MR: I read a great deal as a child, taking books from the public library to read in stacks through the hot Ohio summers. I liked creating sentences and diagramming sentences and rearranging sentences and analyzing literature and studying Latin. I wrote a dissertation on Milton for my PhD and have taught Shakespeare at Occidental College for many years; teaching literature has made me awed by writing.
LH: What was your first success?
MR: My first book, “Desire in LA,” was selected at random for a contest sponsored by the University of Georgia, published 1991. A recent success: I had work chosen for a Norton Anthology, “American Hybrid.”
LH: What kind of books or articles do you most enjoy writing?
MR: I like conceiving of an entire project in which the poems are all related to one another by theme, approach, style, or form. At the moment I am working on “Transfer of Qualities” (quotation from Henry James) in which people and objects transfer qualities with one another—the manuscript is made up of prose poems, short essays, and short “fiction” pieces. In an earlier book, “Why/Why Not” (Univ. of CA Press), I had Hamlet and the phrase “to be or not to be” in mind for each of the sections. In fiction, I like obsessive narrators.
LH: Do you have an agent? Tell us about your experiences with/without agents.
MR: Poets mostly don’t have agents. My work has been published by means of literary contests offered by University Presses or by request from a publisher. If I try for another work of fiction, I would ask all the fiction writers I know for advice; my own fiction, “Glass Grapes and other stories” was published by a small press, BOA Editions, because one of the editors had published one of the stories in his anthology.
LH: What are your thoughts about marketing? Do you have any great tips on how to do it well?
MR: For publishing poems in literary journals, it is most important to know the journal and the editorial approach so that the work you send is fitting and appropriate. Most journals have instructions on how many poems to submit and when. I also think that it is important for all authors to attend conferences, to read at bookstores (and other venues), to attend readings. For poets, the major meeting is the Associated Writing Programs meeting in spring every year. I have had the opportunity to be an editor for Littoral Books, a small press here in LA, but we published 10 books of poems, and for several literary magazines; I learned a great deal working with other writers.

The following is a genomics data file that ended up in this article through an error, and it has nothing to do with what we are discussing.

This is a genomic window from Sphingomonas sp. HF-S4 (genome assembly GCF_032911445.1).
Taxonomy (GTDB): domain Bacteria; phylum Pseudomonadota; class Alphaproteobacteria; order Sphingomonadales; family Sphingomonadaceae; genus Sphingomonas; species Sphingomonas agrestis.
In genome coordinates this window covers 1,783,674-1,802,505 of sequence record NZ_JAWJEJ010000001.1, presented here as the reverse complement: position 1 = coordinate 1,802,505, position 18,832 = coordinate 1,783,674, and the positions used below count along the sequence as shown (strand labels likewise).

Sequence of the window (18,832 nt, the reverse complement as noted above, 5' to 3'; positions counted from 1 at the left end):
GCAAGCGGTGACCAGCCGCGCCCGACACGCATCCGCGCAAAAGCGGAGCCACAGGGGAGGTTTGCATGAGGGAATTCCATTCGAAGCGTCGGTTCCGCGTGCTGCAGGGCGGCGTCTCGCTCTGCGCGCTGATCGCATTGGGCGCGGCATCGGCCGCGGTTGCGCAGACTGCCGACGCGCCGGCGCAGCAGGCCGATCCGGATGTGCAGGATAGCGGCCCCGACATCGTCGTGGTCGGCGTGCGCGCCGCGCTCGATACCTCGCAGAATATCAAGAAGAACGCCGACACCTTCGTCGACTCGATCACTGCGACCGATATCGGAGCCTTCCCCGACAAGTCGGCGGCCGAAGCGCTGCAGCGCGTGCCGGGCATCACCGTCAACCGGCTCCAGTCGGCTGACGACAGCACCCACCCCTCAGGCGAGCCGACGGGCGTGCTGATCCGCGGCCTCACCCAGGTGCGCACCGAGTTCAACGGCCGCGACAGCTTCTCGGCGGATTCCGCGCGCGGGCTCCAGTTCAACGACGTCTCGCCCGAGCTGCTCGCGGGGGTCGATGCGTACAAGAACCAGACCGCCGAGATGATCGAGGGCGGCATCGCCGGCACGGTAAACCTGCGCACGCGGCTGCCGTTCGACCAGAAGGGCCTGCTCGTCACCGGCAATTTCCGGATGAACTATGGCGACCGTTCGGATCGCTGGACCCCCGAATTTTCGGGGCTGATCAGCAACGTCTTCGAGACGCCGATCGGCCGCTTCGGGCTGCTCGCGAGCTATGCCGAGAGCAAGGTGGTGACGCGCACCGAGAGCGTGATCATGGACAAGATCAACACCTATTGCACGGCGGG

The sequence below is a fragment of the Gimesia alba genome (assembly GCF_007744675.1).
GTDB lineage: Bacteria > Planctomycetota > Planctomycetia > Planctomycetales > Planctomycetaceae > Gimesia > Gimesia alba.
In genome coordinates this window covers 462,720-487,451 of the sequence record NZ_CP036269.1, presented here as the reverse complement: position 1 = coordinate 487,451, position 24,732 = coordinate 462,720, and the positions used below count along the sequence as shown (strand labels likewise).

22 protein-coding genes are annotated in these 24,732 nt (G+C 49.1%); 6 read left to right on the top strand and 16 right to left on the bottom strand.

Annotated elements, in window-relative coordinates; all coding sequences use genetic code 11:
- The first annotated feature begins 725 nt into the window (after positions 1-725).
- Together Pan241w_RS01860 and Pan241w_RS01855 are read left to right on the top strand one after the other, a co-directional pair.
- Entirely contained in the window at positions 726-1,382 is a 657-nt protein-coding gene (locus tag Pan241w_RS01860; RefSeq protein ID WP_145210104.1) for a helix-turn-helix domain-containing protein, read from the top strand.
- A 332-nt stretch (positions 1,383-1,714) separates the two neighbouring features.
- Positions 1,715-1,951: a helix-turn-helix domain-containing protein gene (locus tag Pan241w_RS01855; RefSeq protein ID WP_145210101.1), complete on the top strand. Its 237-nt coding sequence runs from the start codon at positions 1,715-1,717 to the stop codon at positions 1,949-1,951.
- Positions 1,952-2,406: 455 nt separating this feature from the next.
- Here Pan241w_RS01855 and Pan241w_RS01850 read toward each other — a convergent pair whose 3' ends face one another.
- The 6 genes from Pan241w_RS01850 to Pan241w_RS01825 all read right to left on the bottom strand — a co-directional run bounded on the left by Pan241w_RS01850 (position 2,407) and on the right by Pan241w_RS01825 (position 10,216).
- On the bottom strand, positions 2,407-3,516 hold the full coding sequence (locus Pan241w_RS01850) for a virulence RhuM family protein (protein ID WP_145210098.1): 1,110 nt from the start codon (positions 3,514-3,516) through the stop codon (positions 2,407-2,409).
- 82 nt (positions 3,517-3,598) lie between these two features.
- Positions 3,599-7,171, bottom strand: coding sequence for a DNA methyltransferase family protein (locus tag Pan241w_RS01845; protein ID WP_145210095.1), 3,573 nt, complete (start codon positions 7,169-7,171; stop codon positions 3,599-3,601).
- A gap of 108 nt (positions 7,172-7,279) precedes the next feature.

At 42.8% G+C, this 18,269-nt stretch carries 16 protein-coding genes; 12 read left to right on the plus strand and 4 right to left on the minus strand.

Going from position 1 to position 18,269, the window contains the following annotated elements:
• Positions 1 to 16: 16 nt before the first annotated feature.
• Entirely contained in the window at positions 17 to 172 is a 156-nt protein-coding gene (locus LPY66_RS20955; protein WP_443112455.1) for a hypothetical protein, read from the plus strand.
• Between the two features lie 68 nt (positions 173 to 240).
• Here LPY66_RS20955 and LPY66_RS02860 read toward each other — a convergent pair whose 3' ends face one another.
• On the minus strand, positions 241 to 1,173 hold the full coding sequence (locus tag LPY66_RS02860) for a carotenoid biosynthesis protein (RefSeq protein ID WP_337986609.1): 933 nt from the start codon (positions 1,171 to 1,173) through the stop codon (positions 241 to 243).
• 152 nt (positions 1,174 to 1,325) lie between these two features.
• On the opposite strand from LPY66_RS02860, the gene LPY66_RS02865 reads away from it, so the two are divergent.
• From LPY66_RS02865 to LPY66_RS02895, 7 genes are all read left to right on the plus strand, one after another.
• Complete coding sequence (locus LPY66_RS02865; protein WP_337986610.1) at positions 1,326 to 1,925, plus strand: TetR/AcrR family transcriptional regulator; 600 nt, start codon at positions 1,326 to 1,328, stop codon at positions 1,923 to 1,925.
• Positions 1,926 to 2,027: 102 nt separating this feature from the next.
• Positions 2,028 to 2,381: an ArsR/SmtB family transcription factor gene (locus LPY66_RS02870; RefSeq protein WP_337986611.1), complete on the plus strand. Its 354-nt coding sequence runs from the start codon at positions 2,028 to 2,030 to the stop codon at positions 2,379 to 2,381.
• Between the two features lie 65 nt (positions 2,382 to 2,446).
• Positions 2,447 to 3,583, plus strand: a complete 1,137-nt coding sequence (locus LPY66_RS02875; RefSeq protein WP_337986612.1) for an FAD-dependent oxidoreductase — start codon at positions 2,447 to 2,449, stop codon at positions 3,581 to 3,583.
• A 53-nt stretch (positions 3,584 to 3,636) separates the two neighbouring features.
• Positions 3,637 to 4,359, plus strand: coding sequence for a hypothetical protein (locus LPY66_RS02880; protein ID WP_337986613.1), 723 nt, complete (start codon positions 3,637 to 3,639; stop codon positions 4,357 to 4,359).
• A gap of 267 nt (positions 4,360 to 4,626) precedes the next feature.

LH: If you could go back in time and start over, tell us one thing you have learned that would help you to succeed better/faster/with less struggle.
MR: I would start earlier. It also helps to begin with a community formed in graduate school, in one’s city, in publishing ventures with others, in other projects. Writers help support one another and since there is little financial support, this aesthetic support is crucial. I also wish I had tried fiction earlier; it was writing my fictional memoir, “Displeasures of the Table,” that got me to thinking that I might try fiction. For me fiction offers more opportunities for the comic.
LH: Any other thoughts to share?
MR: Writing is the most interesting and exhausting thing I do. And every time I read a great piece, a poem (C.D. Wright, for example) or a novel (I just finished “The Book Shop” by Penelope Fitzgerald with ironic, wry sentences) I am eager to write more, to find yet another juxtaposition of words. Each one offers something of a solution to the mystery of how it is done.
I have chosen photographs for the covers of my books; I have written a number of poems about photographs and I love black and white photographs and decided early to use photographs on the covers (although I didn’t have a choice for my last, “Vertigo” from Coffee House Press). My website is through Occidental College, English and Literary Studies Department at